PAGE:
**please note, all posts about sleep are solely based on my experience with my baby. please talk to your pediatrician before sleep training to make sure it is safe for your baby at that time**
I wrote a post on sleep for a baby at 7 weeks awhile back. Little did I know at the time how often baby sleep changes. As soon as you think you have it figured out the little bugger goes and changes everything. Its a motherhood right of passage, learning that for those first few months (for most of us at least) there is no such thing as a schedule. Or at least not one that lasts longer than a week. And even when there is eventually a schedule, flexibility if the name of the game and you need to know that teeth, colds, special occasions, or a Monday after a weekend away can totally throw it for a loop.
Ella was always a great sleeper. She was text book really. She easily fell into the patterns I had read about in “Healthy Sleep Habits Happy Babies”, and with a little reinforcement from myself and Stephen she fell into some pretty predictable sleep habits. As she got older, wake times increased in length, sleep consolidated, her first stretch of sleep at night was getting longer and longer. At 3-4 months she took about 4 naps a day, and her first stretch of sleep would be 8-10 hours, followed by a short sleep of 2-3 hours before waking up for the day.
I had read about 4 month sleep regression when I was doing all of my baby sleep research. I had read that this was the point when babies sleep starts to more resemble that of an adults, rather than a newborn. I crossed my fingered that it wouldn’t happen to us, but alas, one night when Ella was about 4 1/2 months old I heard her crying. I looked at the clock, expecting it to be between 3-5 AM (her normal wake up time at that point for a nighttime feeding) and was shocked to see that it was only 11PM. I thought it was strange, but went into her room, fed her, comforted her, and put her back down easily. I went back to bed and expected not to hear from her again until 5AM. I woke up to a cry and looked at the clock. 1230 AM. OH. MY. GOD. I knew it was starting. And I knew there was very little I could do about it.
The next 6 weeks or so were a blur. She was still sleeping pretty well during the day, and going down well at night between 7-8PM, but night time became a nightmare. Starting around 10-11PM every night she would be up frequently. Sometimes every hour. She was harder to put back down than when she was a new born because she was just so AWARE. She was also getting used to life without a swaddle, which presented problems of its own. These frequent night time wake ups happened for the next month to month and a half, until we sleep trained her right around 6 months. I am going to write a separate post about sleep training entirely (we used graduated extinction) but for now I just want to give some tips for getting through 4 month sleep regression without completely losing your mind:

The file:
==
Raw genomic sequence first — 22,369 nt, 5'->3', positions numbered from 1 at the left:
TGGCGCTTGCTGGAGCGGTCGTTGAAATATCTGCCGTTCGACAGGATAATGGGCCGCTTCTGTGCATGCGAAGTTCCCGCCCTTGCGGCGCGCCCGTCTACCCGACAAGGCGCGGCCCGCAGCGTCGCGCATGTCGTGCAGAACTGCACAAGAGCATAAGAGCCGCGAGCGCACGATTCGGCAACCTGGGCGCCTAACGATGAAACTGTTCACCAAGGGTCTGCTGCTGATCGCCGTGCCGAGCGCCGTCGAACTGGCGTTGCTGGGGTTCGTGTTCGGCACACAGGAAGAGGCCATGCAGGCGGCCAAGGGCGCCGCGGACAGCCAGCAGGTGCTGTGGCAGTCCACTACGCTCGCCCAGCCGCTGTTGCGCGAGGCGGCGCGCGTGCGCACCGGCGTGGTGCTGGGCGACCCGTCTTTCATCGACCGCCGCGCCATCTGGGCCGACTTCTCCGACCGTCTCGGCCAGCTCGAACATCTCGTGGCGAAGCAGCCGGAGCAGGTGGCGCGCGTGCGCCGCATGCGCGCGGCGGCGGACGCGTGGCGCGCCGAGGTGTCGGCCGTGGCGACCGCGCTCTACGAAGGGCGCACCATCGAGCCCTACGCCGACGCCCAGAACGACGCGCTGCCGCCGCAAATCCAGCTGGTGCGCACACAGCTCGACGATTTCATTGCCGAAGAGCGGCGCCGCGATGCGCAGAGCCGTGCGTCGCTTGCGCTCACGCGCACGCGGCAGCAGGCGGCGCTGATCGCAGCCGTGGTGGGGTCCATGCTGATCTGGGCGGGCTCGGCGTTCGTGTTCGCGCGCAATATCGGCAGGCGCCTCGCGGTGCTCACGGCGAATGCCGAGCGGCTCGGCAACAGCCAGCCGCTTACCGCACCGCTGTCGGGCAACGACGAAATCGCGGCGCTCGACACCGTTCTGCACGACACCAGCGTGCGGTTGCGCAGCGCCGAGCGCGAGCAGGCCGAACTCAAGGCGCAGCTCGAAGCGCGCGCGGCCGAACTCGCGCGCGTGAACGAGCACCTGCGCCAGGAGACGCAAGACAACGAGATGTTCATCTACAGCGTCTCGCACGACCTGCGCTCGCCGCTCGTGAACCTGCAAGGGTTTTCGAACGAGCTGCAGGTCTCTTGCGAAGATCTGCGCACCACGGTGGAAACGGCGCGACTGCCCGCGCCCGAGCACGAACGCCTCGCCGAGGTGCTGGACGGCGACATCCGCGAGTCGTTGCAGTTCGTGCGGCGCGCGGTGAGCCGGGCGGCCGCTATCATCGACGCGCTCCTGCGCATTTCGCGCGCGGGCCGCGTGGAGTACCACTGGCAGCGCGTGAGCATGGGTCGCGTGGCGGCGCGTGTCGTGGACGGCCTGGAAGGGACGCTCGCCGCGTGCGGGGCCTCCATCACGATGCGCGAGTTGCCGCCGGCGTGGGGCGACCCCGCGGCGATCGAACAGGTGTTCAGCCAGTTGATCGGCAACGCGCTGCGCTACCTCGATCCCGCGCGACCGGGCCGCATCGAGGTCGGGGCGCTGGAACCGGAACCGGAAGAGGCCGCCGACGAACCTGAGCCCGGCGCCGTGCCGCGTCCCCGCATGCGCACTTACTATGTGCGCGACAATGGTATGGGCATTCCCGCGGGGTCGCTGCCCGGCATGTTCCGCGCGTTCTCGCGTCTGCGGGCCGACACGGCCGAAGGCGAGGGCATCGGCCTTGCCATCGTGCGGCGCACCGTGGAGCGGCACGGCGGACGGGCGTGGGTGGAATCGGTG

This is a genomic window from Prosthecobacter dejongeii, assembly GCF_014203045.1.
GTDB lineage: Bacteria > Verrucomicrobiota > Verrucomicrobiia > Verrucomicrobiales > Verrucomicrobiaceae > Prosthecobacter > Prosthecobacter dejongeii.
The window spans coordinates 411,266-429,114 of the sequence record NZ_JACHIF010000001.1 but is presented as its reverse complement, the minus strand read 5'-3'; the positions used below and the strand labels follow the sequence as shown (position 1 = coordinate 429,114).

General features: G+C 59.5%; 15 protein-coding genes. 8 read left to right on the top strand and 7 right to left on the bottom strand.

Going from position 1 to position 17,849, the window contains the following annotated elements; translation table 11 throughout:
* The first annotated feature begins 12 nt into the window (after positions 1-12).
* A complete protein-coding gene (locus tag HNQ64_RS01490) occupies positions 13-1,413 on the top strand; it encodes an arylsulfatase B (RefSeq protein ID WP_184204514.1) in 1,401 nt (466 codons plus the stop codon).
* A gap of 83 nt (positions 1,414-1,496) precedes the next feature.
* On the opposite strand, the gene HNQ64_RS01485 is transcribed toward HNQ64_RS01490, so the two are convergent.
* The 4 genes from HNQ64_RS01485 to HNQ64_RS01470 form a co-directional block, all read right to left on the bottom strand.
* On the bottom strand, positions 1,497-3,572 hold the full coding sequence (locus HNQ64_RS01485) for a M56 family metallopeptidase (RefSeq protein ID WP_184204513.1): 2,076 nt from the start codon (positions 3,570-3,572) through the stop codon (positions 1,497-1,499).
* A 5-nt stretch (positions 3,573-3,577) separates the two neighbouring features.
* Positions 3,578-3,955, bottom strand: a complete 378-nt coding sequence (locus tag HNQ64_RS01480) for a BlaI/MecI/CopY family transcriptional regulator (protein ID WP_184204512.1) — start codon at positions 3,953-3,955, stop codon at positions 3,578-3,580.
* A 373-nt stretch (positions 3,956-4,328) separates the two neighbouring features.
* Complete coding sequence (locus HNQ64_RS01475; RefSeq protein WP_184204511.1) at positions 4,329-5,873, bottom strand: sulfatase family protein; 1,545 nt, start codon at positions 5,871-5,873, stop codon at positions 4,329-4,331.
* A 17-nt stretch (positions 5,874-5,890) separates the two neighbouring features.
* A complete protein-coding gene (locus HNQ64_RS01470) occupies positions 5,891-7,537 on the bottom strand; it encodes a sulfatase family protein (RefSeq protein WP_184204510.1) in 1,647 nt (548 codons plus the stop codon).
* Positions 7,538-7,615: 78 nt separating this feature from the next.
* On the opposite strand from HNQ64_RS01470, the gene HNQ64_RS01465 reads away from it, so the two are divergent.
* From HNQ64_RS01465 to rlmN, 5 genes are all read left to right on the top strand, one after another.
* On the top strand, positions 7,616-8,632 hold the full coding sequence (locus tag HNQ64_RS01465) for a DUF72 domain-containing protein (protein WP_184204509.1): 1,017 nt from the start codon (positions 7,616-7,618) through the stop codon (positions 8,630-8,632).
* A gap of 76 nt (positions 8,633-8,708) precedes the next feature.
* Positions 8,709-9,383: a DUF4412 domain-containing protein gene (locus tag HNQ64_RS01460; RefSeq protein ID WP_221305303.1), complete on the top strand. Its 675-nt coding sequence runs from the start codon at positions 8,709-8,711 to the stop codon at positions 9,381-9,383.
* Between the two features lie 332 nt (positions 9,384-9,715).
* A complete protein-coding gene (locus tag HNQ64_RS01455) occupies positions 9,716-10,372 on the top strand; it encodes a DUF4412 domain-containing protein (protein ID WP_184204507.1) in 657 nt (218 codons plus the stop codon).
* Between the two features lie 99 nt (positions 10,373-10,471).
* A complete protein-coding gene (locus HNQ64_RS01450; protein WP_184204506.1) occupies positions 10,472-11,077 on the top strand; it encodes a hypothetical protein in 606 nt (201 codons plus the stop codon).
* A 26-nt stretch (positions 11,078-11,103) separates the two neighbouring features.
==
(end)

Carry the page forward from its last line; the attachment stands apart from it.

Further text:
- Go to bed as soon as baby goes to bed. This is tough, especially if you want to spend time with your partner or horizontal on the couch. I didn’t do this every night, but when I did I felt more ready to meet her needs during those frequent night time wake ups.
- Send Dad in. Take turns going into the babies room with your partner. As terrible as it sounds, sometimes the baby realizes Dad is just not worth waking up for. This never happened with us, but at least when Stephen went in I could stay in bed
- Don’t create bad habits. If co-sleeping is not something you want to do, then do not start now. If you want to co- sleep, than by all means go for it. I am not one to judge. But if co-sleeping is simply not for you, do not fall into this habit. It will be so hard to break. I realized co-sleeping kept her asleep for long periods of time and had to try my hardest not to give into it. The good thing is that when I really need a solution fast (ie: in a hotel room) I know that I can pull her into bed with me and she will sleep like a baby (a baby that is not going through 4 month sleep regression, that is).
- Do not expect much of yourself during the day. Ella went through this lovely phase before I had left my job. So going to work everyday was a friggin’ nightmare. I could barely hold my head up let alone talk to hedge fund managers about amortizing their legal expenses. Do not hold yourself to an impossible standard. Did you get dressed today? Good. You are already ahead of the curve.
- Do not beat yourself up. This is a totally natural and normal phase that babies go through. I just kept telling myself that Ella was going through this because her brain was developing correctly. This was a GOOD thing.
It does not last forever, but it really does suck while its happening. Just breath deep, enjoy some extra snuggles with those night time wake ups (really the only silver lining in the whole thing) and know that when you get that first night of good sleep after this it will feel so so so good!